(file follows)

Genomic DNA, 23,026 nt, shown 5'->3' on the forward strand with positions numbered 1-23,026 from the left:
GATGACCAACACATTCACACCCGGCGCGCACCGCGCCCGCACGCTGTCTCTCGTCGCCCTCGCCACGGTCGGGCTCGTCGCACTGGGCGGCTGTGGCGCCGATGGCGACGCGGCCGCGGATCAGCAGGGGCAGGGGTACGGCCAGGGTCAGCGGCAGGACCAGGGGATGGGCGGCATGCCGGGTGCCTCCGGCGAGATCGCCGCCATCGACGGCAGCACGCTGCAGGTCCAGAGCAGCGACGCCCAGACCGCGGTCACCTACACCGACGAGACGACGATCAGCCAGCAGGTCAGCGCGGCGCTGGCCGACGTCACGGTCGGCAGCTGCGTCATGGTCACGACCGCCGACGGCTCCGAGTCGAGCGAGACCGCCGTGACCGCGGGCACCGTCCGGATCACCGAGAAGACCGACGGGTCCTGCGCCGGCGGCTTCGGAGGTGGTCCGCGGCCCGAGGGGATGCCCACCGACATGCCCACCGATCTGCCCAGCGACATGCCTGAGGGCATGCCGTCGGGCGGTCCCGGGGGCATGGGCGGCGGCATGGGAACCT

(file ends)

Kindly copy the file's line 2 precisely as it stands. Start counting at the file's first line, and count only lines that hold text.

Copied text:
GATGACCAACACATTCACACCCGGCGCGCACCGCGCCCGCACGCTGTCTCTCGTCGCCCTCGCCACGGTCGGGCTCGTCGCACTGGGCGGCTGTGGCGCCGATGGCGACGCGGCCGCGGATCAGCAGGGGCAGGGGTACGGCCAGGGTCAGCGGCAGGACCAGGGGATGGGCGGCATGCCGGGTGCCTCCGGCGAGATCGCCGCCATCGACGGCAGCACGCTGCAGGTCCAGAGCAGCGACGCCCAGACCGCGGTCACCTACACCGACGAGACGACGATCAGCCAGCAGGTCAGCGCGGCGCTGGCCGACGTCACGGTCGGCAGCTGCGTCATGGTCACGACCGCCGACGGCTCCGAGTCGAGCGAGACCGCCGTGACCGCGGGCACCGTCCGGATCACCGAGAAGACCGACGGGTCCTGCGCCGGCGGCTTCGGAGGTGGTCCGCGGCCCGAGGGGATGCCCACCGACATGCCCACCGATCTGCCCAGCGACATGCCTGAGGGCATGCCGTCGGGCGGTCCCGGGGGCATGGGCGGCGGCATGGGAACCT